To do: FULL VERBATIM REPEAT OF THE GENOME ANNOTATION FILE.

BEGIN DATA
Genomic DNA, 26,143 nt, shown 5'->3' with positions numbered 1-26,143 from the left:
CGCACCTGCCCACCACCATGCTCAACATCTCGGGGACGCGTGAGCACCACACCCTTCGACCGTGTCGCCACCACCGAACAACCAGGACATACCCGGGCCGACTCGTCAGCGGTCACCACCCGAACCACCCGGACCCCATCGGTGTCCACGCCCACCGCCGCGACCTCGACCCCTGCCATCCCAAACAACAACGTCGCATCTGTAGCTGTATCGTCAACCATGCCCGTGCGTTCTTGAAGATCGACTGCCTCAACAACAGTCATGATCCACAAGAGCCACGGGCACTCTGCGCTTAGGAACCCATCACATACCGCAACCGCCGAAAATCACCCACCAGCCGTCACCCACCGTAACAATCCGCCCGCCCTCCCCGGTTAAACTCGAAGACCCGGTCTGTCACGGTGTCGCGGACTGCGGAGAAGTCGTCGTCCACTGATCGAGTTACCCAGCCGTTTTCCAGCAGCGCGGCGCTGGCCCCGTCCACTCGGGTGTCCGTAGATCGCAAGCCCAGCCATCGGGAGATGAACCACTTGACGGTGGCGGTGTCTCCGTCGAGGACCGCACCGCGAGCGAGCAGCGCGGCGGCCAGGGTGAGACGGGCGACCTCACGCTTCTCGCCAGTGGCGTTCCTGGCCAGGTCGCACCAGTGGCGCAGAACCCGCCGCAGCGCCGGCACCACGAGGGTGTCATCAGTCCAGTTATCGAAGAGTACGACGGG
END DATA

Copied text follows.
Genomic DNA, 26,143 nt, shown 5'->3' with positions numbered 1-26,143 from the left:
CGCACCTGCCCACCACCATGCTCAACATCTCGGGGACGCGTGAGCACCACACCCTTCGACCGTGTCGCCACCACCGAACAACCAGGACATACCCGGGCCGACTCGTCAGCGGTCACCACCCGAACCACCCGGACCCCATCGGTGTCCACGCCCACCGCCGCGACCTCGACCCCTGCCATCCCAAACAACAACGTCGCATCTGTAGCTGTATCGTCAACCATGCCCGTGCGTTCTTGAAGATCGACTGCCTCAACAACAGTCATGATCCACAAGAGCCACGGGCACTCTGCGCTTAGGAACCCATCACATACCGCAACCGCCGAAAATCACCCACCAGCCGTCACCCACCGTAACAATCCGCCCGCCCTCCCCGGTTAAACTCGAAGACCCGGTCTGTCACGGTGTCGCGGACTGCGGAGAAGTCGTCGTCCACTGATCGAGTTACCCAGCCGTTTTCCAGCAGCGCGGCGCTGGCCCCGTCCACTCGGGTGTCCGTAGATCGCAAGCCCAGCCATCGGGAGATGAACCACTTGACGGTGGCGGTGTCTCCGTCGAGGACCGCACCGCGAGCGAGCAGCGCGGCGGCCAGGGTGAGACGGGCGACCTCACGCTTCTCGCCAGTGGCGTTCCTGGCCAGGTCGCACCAGTGGCGCAGAACCCGCCGCAGCGCCGGCACCACGAGGGTGTCATCAGTCCAGTTATCGAAGAGTACGACGGG